Resilience of tropical forests is encouraging

After being used for agriculture, forests recover to a large degree within decades.
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Large chunks of tropical forests still perish in favour of agriculture. But when that purpose stops, the forest regrows rapidly, an international study led by WUR forest ecologist Lourens Poorter reveals. The study, which was conducted in Africa and Central and South America, appeared in today’s edition of Science.

Poorter and his team mapped the growth of a large number of plots of secondary forest. Secondary forests are those that grow after farmers return the deforested area to nature. Nature returns with remarkable speed. Within 20 years, many characteristics of the original forests are recovered for as much as 80 per cent. Full recovery is achievable within 120 years. 


The researchers deduced this from a study of 77 different tropical landscapes and over 2200 plots of secondary forest, all in different stages of recovery. This yields a forest recovery timeline. Some of the forest’s characteristics return sooner than others. The soil recovers almost entirely within a decade, while the wood and foliage properties recover in less than 25 years.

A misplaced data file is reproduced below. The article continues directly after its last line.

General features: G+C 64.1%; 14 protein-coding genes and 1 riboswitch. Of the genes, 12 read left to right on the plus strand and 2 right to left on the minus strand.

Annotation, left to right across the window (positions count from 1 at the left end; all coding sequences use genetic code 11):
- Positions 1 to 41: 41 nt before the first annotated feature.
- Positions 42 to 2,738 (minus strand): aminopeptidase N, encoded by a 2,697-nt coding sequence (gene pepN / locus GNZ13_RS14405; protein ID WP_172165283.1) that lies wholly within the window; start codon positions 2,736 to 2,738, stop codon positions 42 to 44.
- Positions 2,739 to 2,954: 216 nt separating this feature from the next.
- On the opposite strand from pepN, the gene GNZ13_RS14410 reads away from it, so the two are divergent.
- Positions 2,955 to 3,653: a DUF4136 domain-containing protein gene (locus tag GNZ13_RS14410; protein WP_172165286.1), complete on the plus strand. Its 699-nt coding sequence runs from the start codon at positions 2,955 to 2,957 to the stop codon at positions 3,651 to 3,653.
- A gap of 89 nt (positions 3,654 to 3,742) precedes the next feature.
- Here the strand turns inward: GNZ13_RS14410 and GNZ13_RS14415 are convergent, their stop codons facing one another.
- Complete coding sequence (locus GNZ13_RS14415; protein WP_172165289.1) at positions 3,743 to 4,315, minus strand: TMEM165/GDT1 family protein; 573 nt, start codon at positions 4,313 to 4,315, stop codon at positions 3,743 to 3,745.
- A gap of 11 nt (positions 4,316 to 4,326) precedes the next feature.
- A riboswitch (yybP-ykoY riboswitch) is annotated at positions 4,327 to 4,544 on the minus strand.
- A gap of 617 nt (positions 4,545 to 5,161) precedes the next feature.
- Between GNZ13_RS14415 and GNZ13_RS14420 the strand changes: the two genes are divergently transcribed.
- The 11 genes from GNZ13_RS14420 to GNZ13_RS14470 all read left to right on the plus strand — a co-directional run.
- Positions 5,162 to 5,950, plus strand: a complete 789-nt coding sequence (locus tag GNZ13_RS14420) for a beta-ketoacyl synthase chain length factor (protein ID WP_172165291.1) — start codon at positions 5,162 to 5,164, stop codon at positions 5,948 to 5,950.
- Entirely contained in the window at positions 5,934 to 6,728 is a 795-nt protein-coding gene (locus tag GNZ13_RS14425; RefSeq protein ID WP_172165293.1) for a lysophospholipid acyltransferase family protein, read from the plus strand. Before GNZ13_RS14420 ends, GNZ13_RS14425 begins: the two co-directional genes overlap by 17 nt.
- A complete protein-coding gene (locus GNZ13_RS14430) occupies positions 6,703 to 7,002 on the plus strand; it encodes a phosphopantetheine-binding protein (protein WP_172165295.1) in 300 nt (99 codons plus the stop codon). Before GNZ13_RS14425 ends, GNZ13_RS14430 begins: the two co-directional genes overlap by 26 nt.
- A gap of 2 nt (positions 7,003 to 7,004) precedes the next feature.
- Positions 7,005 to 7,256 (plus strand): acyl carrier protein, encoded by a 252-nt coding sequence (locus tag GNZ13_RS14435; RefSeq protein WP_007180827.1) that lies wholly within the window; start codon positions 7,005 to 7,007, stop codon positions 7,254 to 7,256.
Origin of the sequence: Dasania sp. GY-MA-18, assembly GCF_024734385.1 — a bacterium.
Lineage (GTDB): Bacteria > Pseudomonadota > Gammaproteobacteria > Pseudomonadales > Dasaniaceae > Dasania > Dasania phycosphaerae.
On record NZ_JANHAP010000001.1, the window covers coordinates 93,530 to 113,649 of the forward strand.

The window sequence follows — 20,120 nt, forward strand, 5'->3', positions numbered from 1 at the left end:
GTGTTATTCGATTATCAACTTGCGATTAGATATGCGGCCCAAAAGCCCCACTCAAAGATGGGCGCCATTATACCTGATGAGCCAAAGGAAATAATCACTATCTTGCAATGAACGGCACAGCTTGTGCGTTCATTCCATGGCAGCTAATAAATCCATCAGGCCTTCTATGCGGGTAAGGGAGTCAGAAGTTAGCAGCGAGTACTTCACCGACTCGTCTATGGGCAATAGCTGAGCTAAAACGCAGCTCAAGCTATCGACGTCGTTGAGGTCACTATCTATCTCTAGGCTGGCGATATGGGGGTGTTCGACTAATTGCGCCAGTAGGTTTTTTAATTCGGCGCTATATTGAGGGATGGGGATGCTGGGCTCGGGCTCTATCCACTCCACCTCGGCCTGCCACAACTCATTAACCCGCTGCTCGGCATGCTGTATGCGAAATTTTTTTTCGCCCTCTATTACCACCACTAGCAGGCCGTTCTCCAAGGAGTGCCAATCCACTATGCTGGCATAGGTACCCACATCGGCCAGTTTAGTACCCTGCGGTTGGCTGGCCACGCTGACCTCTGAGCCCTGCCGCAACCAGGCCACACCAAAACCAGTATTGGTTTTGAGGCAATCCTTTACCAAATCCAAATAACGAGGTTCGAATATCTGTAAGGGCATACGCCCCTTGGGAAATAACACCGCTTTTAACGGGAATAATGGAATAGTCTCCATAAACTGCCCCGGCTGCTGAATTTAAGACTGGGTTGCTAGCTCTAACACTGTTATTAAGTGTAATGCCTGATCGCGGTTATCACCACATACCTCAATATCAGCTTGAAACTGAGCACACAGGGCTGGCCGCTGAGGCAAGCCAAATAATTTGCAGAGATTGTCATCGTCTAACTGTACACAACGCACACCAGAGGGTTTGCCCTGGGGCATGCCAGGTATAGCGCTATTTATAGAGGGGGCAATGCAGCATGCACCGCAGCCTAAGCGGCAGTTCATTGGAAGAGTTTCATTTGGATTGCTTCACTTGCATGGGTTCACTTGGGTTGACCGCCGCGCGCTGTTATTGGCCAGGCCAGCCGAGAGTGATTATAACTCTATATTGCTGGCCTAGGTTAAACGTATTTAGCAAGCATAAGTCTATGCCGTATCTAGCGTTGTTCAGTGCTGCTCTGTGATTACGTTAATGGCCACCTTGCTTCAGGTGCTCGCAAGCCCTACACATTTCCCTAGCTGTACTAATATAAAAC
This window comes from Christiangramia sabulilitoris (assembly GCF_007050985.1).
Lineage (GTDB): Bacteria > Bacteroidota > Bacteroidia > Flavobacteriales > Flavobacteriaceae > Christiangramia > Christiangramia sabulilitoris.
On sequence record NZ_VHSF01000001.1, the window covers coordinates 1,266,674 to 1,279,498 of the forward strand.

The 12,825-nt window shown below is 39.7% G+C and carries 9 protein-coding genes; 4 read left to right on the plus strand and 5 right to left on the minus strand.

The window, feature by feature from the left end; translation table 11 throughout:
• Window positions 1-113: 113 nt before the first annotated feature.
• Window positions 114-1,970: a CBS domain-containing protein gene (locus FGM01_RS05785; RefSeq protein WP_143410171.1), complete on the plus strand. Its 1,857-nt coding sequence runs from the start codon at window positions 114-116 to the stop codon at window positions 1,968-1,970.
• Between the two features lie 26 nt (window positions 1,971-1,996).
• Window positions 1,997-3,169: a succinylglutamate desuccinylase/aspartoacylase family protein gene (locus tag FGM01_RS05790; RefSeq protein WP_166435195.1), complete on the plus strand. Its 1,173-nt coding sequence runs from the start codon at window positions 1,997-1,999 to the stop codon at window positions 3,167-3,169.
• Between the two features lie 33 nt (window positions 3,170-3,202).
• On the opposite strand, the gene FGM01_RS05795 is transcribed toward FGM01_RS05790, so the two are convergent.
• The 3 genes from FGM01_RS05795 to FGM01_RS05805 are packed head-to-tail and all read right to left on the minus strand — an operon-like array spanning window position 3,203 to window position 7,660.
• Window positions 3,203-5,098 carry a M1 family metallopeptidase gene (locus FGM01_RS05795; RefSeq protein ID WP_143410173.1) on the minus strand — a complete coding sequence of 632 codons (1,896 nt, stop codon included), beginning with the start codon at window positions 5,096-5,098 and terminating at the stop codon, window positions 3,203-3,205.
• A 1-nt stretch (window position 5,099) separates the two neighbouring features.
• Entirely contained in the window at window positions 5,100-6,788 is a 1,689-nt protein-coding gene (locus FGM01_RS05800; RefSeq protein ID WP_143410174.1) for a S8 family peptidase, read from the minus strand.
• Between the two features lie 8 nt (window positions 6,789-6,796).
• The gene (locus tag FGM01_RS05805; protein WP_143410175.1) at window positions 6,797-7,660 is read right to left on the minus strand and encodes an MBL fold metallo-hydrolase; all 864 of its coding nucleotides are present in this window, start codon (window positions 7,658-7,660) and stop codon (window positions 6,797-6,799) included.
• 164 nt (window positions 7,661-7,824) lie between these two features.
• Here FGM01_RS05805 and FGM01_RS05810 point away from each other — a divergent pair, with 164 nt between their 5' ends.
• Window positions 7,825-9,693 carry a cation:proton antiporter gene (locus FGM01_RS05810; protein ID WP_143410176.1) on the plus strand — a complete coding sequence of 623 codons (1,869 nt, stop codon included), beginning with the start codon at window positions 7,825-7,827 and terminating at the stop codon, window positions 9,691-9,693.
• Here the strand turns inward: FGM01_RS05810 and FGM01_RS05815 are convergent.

Use natural recovery where possible, and plant where needed

Lourens Poorter, Forest Ecology and Forest Management

The return of the tropical forest’s biodiversity takes between 20 and 60 years. That does not mean, however, that the original situation is fully restored after 60 years. The variation in species returns, but they may be different species. It may also take longer for tropical trees to reach maturity. Thus, a full recovery can take at least 120 years.


The researchers optimistically conclude that the power of recovery of secondary forests is great, provided the land was not used for agriculture very long. The soil will still have stayed intact to a sufficient degree and will still contain sufficient seeds. According to Poorter, the study underscores the importance of secondary forests for the recovery of biodiversity and achieving the climate goals.

‘There are several options for reforestation, depending on the local conditions’, he adds. ‘Use natural recovery where possible, and plant where needed. When planting, agroforestry may also be an excellent option. We hope that a mix of approaches contributes to more natural, biodiverse, healthy and resilient landscapes.’

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